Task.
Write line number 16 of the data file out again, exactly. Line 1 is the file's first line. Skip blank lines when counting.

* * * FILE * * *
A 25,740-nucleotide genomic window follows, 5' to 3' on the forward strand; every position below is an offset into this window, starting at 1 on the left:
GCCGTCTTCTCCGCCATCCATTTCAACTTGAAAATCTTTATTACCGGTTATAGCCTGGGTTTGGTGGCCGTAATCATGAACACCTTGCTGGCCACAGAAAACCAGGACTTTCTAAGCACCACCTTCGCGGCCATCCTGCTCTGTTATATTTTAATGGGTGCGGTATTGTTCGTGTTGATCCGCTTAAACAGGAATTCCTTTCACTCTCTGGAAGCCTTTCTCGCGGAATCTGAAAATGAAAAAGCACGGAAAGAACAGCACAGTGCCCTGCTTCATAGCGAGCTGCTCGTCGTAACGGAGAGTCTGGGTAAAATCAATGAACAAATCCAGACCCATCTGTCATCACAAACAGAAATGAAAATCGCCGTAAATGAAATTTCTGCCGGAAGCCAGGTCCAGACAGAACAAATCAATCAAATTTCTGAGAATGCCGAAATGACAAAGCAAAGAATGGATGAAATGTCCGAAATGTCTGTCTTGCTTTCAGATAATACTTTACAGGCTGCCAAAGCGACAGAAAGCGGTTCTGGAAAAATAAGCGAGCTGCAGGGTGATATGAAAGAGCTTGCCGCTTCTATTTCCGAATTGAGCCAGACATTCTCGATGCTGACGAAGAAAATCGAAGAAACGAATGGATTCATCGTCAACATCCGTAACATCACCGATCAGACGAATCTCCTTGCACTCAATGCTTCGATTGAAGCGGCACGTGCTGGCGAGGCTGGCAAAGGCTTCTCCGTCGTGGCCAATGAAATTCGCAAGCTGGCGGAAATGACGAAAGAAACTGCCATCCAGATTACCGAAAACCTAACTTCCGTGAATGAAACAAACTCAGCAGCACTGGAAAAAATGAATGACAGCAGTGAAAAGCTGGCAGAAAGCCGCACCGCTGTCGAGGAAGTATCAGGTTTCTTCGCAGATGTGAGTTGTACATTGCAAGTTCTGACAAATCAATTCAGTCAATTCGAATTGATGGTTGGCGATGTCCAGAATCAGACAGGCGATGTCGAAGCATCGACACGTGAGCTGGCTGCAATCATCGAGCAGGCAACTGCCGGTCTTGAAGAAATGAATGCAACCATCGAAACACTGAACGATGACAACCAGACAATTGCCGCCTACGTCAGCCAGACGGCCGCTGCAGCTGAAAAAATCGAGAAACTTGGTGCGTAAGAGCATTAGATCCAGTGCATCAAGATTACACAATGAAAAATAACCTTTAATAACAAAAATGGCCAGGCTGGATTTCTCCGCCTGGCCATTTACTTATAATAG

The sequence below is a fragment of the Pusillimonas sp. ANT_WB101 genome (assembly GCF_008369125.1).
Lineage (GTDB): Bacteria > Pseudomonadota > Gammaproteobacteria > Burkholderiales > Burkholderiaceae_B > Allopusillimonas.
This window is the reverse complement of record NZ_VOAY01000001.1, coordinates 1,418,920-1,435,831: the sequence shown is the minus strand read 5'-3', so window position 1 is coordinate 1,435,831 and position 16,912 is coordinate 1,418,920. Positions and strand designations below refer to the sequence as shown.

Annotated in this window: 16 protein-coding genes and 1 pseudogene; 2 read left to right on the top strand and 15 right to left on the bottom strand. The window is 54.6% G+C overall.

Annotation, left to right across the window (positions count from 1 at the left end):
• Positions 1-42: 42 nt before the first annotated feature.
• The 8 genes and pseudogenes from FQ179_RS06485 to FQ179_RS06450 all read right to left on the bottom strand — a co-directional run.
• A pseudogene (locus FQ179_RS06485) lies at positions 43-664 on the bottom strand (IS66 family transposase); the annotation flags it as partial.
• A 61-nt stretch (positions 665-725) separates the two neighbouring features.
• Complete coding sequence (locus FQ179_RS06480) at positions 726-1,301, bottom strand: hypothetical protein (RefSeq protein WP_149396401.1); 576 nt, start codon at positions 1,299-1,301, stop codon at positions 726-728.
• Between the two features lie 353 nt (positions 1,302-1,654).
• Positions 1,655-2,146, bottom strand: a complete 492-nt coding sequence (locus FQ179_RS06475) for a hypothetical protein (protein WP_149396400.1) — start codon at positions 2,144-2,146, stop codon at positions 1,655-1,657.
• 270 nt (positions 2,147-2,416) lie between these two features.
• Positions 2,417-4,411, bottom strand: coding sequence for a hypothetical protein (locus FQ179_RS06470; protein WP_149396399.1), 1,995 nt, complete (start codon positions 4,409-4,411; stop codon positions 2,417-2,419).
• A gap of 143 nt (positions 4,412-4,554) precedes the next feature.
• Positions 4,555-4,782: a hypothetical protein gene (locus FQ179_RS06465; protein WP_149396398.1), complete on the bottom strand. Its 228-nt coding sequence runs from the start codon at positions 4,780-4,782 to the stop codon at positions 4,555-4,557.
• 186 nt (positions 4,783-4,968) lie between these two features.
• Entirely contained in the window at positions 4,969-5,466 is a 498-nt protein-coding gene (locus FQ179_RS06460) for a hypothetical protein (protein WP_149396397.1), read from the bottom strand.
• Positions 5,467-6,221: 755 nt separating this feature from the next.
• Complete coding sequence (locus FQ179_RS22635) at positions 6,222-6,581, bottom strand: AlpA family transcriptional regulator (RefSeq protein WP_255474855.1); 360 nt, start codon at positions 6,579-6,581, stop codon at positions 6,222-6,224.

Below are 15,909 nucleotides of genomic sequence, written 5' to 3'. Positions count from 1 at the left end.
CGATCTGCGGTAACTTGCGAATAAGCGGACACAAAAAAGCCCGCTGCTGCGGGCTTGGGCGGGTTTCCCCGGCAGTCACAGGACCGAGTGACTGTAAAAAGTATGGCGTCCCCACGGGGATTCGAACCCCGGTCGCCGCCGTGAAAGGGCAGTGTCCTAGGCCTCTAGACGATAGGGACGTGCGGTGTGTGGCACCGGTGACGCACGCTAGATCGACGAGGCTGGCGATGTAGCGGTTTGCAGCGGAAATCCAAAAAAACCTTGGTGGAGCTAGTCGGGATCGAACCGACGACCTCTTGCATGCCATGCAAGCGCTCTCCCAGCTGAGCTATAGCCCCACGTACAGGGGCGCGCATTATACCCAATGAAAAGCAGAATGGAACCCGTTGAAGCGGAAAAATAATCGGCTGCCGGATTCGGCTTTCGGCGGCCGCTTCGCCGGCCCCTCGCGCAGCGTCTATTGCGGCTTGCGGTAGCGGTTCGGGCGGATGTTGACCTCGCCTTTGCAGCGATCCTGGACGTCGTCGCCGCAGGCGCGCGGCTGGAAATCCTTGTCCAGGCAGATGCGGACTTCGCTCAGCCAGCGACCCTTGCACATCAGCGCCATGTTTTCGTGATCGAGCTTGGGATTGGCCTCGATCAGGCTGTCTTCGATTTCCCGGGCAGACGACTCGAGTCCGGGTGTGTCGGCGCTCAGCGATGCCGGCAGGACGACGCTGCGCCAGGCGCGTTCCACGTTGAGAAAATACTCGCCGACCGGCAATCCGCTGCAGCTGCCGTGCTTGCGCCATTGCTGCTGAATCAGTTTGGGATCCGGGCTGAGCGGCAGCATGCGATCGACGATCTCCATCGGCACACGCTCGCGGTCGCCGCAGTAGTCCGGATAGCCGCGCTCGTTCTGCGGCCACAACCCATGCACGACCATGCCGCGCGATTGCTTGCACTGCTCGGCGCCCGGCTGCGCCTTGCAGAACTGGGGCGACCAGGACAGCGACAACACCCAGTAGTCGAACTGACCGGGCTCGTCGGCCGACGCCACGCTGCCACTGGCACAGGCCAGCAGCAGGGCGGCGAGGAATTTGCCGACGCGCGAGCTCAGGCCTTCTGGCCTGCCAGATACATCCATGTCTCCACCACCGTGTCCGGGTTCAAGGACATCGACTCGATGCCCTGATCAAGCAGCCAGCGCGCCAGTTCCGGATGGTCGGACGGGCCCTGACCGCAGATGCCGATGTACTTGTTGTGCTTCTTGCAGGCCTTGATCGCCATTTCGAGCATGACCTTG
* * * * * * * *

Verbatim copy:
• Positions 2,417-4,411, bottom strand: coding sequence for a hypothetical protein (locus FQ179_RS06470; protein WP_149396399.1), 1,995 nt, complete (start codon positions 4,409-4,411; stop codon positions 2,417-2,419).